An optiMizer’s retrospective with Aashka Soni, co-founder of Detroit Entrepreneurship Network, optiMize Cohort 1 Fellow

In April 2013, when we awarded grants to five project teams in the first optiMize Social Innovation Challenge, one of those grants went to Detroit Entrepreneurship Network, co-founded by Aashka Soni and Andrew Janatka.

Five years later, Aashka is working at Google and DEN is still going strong — with former participants now taking organizational leadership roles.

Aashka spoke with two optiMize student leaders, Zoya Gurm and Natalie Ricklefs, for today’s feature.

Enter Zoya, Natalie, and Aashka.

Zoya: To get started, can you tell us a little about your project?

Aashka: Yeah! I started DEN– Detroit Entrepreneurship Network. Basically, it is bringing together students of various backgrounds and from different parts of metro-Detroit in order to start businesses, school organizations, or clubs. I think it is important for children to be taught how to work with a diverse group of people at a really young age in order for this mentality to be in their minds early on in their lives. I also felt that it was important to connect individuals from both the city and suburbs of Detroit to facilitate these connections.

Z: It’s a really awesome project. How did you get involved in optiMize and how has it impacted your project?

A: My co-founder Andrew had known Jeff Sorensen and he began telling us about optiMize. After hearing about it, we were like okay, I guess we’ll give it a shot. By participating, we started to realize that optiMize was like an adult version of DEN. optiMize asks how can we encourage college students to pursue their ideas along with providing a space to work on these ideas. With DEN, we were giving high school students the same kind of process and space with while ending with a pitch competition where they can share their ideas.

It was pretty crazy how that first year we really relied on optiMize to help formulate our idea, and we still use very similar pitch decks going forward that we first built at optiMize. optiMize allowed us to meet so many good mentors and people who have helped DEN throughout the years. And actually, up until last year, optiMize funding sustained DEN for four full years because we were so good with allocating the funding we were given.

Z: What is your role in DEN now? How are you still involved?

A: I now sit as an advisor. Last week, I had the DEN executive team to come to my office at Google so they could share with me what challenges they were running into. I provided them with advice and was able to show them what it’s like to work at Google. It is really crazy to think that the students that are now the executive team of DEN actually used to be high school students in the program. It’s exciting because now they’re coming to me and pitching me on what they think the next vision for DEN should be.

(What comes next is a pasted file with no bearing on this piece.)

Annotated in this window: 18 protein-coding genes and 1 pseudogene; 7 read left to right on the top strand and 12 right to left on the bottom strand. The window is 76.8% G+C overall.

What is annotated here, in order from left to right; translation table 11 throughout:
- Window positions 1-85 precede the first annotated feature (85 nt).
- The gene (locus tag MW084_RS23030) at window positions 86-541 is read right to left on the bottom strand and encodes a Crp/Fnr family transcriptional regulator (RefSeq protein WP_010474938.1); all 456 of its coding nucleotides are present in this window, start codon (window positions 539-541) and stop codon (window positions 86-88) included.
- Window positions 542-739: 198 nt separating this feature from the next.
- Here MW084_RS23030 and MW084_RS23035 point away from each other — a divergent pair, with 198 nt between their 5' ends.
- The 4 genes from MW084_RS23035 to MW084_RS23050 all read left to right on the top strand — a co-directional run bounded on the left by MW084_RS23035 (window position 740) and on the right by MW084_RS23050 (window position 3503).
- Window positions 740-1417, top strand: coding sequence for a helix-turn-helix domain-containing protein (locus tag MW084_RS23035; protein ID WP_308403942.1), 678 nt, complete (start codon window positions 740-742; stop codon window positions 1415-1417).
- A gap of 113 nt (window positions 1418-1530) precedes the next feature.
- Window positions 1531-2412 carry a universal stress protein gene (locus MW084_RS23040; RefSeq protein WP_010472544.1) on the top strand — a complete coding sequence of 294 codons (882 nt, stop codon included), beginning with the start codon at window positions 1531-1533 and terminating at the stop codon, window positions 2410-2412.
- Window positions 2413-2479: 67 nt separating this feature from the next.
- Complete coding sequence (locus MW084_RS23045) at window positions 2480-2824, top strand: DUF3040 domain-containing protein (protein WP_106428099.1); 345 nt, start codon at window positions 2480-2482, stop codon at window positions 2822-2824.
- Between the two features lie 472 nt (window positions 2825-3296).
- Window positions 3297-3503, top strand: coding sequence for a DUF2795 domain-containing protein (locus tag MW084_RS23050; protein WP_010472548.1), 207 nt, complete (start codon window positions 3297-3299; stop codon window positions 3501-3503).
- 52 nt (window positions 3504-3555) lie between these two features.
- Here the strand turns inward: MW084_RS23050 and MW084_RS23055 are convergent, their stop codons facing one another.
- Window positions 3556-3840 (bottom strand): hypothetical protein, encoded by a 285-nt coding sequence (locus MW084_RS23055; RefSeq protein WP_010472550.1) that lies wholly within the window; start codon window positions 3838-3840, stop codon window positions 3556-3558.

Natalie: And how are you still involved in the optiMize community?

A: I’ve stayed in touch with the people I met in optiMize and participated in projects they’re running post-college. I also have had the opportunity this year to be a mentor for the Challenge Teams.

One of the reasons I was so excited to move back to Michigan for my job was because I knew the optiMize community was back here. Now that I’ve settled down a bit, I have the time to come back, hang out, and learn from the students and the problems they are trying to address through their projects. These issues are very different than those we were facing just five years ago.

Z: Going off that, what are some of the things you have learned from optiMize that you now apply in what you do at Google?

A: I would say the number one thing is how to prepare for a pitch, which is really what I do day in and day out. optiMize enabled me to assess the details and values I need to focus on. It also gave me a place to prototype and test my hypotheses.

Another thing that optiMize has created is a strong program around is Design Thinking — the whole workshop model really seems to stick to it. It basically helps individuals learn how to test something really quickly. When I’m trying to get my advertising agencies to adopt, let’s say a YouTube product, I’m really just testing it with a small section of YouTube and seeing how they react before I pitch them a large dollar amount. Overall, I think many skills that I learned through optiMize are able to translate directly to what I do now.

Z: To wrap up, do you have any advice for the students in Cohort 6 right now?

A: I would say go in with open ears and an open mind. When you’re meeting people, you’re not meeting them with a goal in mind. I have found that the conversations I had spontaneously and through the social events, such as in between the workshops and during the breaks, are when I met some of my very good friends and got the best ideas. I’ve met such good friends here. I still joke with them that we’re all going to start a business together when we retire!

For more information on DEN, visit their Facebook page.

And if you enjoyed this interview, you can find more optiMize Fellow stories on our Instagram@socialinnovators.